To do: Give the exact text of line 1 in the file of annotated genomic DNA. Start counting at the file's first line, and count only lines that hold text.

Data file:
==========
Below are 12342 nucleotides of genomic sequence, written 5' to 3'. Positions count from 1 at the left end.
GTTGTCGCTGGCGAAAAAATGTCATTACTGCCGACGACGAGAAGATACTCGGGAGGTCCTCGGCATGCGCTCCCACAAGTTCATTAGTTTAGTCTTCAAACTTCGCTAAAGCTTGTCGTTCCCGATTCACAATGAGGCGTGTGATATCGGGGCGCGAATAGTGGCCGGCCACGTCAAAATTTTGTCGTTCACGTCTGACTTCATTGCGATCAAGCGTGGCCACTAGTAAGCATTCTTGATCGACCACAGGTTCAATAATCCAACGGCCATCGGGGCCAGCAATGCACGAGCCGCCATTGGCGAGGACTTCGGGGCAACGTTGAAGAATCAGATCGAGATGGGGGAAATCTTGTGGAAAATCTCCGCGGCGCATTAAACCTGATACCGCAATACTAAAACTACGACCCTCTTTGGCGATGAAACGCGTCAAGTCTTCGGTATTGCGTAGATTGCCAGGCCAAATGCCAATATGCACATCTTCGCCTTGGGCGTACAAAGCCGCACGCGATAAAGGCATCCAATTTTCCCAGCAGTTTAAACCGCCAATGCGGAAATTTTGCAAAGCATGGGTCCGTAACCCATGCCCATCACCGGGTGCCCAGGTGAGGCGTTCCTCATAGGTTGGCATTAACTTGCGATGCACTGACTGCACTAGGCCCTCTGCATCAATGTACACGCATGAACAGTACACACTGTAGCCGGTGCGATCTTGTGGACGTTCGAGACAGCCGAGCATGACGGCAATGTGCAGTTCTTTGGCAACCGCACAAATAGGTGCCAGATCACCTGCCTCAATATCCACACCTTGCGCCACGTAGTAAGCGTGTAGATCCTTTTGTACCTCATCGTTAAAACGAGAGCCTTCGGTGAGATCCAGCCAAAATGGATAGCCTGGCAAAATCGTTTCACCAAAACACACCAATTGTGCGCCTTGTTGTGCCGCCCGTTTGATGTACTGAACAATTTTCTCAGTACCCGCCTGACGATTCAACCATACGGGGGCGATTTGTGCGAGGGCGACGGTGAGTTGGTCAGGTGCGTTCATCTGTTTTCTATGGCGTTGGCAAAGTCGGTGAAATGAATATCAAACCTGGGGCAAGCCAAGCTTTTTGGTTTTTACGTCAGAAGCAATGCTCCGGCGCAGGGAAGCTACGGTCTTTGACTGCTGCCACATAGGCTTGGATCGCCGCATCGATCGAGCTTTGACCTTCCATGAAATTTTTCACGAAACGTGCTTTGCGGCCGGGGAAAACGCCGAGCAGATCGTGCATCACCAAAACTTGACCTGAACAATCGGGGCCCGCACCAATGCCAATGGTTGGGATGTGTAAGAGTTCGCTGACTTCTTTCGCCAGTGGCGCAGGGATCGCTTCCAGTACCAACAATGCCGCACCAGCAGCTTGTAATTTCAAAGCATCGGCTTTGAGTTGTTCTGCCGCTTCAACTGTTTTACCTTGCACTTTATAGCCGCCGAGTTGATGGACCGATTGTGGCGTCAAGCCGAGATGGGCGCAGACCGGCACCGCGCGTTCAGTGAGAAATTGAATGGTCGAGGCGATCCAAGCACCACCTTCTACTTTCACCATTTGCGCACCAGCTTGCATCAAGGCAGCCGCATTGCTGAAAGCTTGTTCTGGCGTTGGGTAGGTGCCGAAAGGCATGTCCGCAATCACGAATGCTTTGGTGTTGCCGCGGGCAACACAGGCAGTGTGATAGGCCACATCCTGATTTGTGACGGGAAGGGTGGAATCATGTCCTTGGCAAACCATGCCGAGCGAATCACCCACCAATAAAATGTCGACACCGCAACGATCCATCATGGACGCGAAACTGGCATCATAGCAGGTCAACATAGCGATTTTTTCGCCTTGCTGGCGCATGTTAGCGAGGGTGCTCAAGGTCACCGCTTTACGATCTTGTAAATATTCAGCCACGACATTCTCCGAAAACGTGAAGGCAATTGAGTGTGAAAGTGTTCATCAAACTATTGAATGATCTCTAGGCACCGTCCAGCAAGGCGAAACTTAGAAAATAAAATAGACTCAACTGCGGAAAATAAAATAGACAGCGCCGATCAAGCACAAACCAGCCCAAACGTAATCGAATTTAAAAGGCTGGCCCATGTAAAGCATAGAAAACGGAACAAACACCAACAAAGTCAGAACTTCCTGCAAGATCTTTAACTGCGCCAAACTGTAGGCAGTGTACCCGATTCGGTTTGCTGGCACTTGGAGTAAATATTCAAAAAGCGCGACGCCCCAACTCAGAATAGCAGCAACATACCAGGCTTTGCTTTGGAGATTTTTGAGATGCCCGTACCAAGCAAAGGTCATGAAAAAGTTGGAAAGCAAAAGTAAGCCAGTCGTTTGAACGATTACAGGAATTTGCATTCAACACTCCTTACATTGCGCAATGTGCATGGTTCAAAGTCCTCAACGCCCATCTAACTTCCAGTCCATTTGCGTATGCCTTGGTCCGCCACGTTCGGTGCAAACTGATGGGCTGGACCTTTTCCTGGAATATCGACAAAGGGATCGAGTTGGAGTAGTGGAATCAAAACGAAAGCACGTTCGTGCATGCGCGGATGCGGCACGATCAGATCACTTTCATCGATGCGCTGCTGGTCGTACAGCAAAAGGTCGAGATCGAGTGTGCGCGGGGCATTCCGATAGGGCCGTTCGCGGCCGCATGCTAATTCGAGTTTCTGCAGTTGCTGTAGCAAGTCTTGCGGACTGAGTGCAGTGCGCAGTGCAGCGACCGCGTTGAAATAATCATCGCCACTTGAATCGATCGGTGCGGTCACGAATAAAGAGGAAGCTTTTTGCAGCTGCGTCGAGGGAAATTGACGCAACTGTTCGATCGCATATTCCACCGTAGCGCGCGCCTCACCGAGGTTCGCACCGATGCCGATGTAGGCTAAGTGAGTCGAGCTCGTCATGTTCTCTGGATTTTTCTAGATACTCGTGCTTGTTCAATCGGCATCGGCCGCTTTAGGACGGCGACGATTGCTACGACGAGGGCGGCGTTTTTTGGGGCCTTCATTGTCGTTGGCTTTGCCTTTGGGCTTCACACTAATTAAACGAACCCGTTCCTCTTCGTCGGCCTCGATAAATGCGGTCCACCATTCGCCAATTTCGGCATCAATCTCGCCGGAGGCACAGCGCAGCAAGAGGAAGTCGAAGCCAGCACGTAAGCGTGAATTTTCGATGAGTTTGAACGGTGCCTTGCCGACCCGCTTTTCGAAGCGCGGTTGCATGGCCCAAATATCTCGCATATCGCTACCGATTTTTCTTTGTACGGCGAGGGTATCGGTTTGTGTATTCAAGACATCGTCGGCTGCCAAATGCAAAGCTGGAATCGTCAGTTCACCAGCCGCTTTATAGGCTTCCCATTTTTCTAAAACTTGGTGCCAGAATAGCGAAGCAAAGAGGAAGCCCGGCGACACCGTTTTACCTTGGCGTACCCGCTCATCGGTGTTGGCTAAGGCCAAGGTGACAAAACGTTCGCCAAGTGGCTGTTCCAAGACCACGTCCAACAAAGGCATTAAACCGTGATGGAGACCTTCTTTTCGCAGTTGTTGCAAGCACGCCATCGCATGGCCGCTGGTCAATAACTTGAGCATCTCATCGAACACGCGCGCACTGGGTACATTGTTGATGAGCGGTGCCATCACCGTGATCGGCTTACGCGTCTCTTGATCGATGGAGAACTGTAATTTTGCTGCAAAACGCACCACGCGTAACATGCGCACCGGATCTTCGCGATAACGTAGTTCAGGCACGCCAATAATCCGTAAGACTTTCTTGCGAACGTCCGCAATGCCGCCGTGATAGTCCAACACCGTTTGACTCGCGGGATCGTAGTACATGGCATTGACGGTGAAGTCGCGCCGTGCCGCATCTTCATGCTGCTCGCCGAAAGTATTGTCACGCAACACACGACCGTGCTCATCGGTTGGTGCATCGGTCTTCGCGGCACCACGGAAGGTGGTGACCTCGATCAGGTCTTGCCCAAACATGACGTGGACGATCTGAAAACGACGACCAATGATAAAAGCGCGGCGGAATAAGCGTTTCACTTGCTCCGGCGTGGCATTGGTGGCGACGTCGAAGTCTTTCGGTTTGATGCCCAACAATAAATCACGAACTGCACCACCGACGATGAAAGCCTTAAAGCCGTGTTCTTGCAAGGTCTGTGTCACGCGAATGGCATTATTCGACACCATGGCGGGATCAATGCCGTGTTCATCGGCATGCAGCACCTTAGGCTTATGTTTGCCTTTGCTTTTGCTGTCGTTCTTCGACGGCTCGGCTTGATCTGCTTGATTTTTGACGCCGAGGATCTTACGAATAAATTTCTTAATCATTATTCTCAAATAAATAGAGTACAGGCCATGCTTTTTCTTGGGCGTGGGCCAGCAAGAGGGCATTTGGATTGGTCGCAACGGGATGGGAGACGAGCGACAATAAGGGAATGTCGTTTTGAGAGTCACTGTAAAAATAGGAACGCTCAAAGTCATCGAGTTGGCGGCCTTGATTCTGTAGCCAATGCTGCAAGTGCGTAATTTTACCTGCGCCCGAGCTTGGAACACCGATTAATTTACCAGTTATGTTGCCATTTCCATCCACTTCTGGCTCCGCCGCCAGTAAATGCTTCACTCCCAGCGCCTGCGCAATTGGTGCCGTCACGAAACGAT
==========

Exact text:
Below are 12342 nucleotides of genomic sequence, written 5' to 3'. Positions count from 1 at the left end.